In the last post, we noted that narrative approaches to teaching are highly valued and praised by educators, regardless of the age of their students. In fact, my informal interviews with primary school teachers yielded a number of interesting observations, almost all of which involved things I could also see with my MBA students at the graduate school of management level.
Among the advantages of using storytelling in class, according to the grade school instructors, is the sense of eagerness and anticipation that these sessions produce. Since management cases are real life events with real companies and real people “on the stage”, they tend to generate a similar sense of excitement among the adult students I have taught.
Generally, the participants read and prepare for several hours in their study groups, and they are then keen to discuss their findings with the class. They like to speculate—even to argue with the others—about how the actors in the story must have felt as the events were unfolding.
A key feature of case method learning that I once underestimated is that the stories have an emotional element that allows students to “touch” the events as well as understand them. In the end, human beings tend to be empathic creatures, so we identify with people whose stories we can feel.
In each case discussion, a highly anticipated moment occurs when the professor reveals what actually happened—the decisions the key players made and how they worked out. After that explanation, debate often continues, centering around the other alternatives the organization had. Students and teacher hypothesize together about what might have happened had a different path been chosen.
Another aspect of story-based learning that the grade school teachers emphasized was how one can use storytelling to give meaning to lessons. Primary school pupils, many of the instructors said, will retain not only the tale itself but also the reasons for telling it. I was particularly struck by one particularly articulate woman’s observation that the eight year-olds in her class were capable of referring to most of the anecdotes and their lessons, even those they had heard many months before.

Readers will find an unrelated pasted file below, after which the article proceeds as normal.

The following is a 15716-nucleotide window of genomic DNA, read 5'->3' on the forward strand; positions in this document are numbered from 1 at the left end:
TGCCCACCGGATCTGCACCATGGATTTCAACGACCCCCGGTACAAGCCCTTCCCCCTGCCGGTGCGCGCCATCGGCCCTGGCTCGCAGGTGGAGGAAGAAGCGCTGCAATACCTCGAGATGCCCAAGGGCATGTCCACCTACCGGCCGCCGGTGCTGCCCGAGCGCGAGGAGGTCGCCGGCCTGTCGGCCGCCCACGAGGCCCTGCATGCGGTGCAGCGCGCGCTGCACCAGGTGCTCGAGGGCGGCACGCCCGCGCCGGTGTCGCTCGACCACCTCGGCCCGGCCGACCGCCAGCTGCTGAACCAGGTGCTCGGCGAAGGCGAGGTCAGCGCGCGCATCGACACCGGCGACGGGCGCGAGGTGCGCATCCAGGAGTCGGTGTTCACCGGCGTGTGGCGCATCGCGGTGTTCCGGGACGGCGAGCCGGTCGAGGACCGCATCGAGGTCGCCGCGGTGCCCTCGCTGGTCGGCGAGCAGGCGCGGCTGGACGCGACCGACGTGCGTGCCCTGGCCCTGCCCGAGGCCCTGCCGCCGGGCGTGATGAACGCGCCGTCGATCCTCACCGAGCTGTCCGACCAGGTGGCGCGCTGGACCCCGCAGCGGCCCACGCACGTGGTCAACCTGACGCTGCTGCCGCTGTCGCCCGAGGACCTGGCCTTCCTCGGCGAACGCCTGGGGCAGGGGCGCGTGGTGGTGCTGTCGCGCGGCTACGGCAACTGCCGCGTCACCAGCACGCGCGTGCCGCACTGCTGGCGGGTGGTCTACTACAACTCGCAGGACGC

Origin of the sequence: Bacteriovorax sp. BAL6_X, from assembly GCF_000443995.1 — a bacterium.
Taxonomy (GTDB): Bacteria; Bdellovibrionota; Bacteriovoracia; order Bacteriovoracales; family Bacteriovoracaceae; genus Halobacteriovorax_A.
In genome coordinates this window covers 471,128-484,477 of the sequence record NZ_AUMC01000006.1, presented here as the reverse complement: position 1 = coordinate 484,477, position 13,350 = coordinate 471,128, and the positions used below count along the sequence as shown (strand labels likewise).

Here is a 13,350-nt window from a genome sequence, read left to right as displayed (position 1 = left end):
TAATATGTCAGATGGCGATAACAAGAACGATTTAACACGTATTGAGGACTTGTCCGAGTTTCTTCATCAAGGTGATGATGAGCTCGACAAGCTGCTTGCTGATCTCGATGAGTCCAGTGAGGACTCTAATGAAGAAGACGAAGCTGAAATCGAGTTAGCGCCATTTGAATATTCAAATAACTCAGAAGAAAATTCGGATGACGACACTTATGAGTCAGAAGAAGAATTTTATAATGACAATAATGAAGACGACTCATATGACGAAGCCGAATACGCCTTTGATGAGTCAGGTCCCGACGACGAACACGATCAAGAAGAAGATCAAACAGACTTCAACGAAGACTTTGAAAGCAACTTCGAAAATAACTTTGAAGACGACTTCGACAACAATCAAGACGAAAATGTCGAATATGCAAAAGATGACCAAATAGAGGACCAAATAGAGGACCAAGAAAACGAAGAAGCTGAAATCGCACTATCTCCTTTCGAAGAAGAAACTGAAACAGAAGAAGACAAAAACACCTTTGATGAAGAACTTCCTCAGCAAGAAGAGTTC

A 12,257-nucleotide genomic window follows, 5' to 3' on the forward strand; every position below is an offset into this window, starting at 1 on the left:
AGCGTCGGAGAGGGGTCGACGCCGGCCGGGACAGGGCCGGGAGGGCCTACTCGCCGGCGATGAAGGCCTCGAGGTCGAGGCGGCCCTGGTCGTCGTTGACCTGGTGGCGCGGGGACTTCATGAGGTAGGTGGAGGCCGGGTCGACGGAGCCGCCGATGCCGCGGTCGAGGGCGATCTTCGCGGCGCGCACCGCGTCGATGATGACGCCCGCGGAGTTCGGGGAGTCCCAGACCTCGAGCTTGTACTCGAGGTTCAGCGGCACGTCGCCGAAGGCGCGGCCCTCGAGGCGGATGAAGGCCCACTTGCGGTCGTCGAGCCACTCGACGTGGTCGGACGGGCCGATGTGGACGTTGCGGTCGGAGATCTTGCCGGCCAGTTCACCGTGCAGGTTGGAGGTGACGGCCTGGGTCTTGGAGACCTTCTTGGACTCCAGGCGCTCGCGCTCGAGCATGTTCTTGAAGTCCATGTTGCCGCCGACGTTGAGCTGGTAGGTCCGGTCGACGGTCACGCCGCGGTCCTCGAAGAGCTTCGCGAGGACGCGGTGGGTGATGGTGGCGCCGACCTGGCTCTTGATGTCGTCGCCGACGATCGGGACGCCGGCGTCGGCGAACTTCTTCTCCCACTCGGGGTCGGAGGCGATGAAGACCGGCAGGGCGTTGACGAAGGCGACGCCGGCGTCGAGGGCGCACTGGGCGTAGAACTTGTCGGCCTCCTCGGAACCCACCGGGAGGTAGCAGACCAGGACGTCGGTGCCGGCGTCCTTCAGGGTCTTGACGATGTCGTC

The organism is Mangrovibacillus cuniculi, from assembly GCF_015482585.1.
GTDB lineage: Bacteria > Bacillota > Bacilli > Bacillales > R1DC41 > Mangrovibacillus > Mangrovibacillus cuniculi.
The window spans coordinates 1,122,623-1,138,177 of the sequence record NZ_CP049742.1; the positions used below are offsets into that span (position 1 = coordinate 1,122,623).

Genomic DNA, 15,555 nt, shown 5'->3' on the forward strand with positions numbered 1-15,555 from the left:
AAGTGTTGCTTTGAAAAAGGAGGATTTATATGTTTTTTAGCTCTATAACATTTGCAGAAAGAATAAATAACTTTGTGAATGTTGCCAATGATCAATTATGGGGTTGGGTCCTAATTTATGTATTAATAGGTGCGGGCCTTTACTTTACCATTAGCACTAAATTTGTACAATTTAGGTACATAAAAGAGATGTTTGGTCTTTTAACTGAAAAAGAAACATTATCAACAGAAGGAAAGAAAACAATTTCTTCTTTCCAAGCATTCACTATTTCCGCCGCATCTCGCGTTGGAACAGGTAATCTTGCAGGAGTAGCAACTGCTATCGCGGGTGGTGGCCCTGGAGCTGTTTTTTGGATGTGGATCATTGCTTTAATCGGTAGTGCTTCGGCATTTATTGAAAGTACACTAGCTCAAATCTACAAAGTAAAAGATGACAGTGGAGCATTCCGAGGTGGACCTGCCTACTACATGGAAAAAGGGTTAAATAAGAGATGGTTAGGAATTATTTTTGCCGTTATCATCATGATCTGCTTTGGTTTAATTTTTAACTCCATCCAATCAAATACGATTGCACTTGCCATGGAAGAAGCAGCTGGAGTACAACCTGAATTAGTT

As readers of this blog might suspect, I was not surprised to be told, again and again, that the process of hearing and telling stories is the best way to make lessons stick. In fact, hearing this observation multiple times from the primary school educators reaffirmed my belief in the power of narrative-based approaches for learning and recall, at any age.
In several of my interviews, I asked the person what she or he thought made story so compelling for remembering lessons. An interesting remark from a number of participants was about the importance of linking lessons to stories, and thus allowing the anecdotal aspect to become the memory aid.
In fact, hearing this comment caused me to reflect once more on an essential truth about my former students. When I see them years after they took my class, they rarely tell me that they remember things such as my “brilliant lecture” about entering new markets. What these people do often say is that they remember how a company, Microsoft for example, designed the strategy for its first successful software launch in Europe.
They tend not to recall much of what I told the class about new product distribution. At the same time, they can easily call to mind an anecdote about the innovative ways that IKEA founder Ingvar Kamprad involved his small suppliers in the furniture distribution chain.
Or, they may have a clear memory of how the legendary Japanese entrepreneur Konosuke Matsushita faced great adversity while always treating his people with dignity and respect. Since they saw this in narrative form, in the context of a case, it stays with them long after all the lectures about human resource management have faded away.
The longer I teach, the more I observe this essential truth: The pure information we lecture about does tend to fade, while similar concepts we see in story form remain lodged in our minds. Next time, I will provide some detail about why this is so.
Image: Flickr user Samara Elizabeth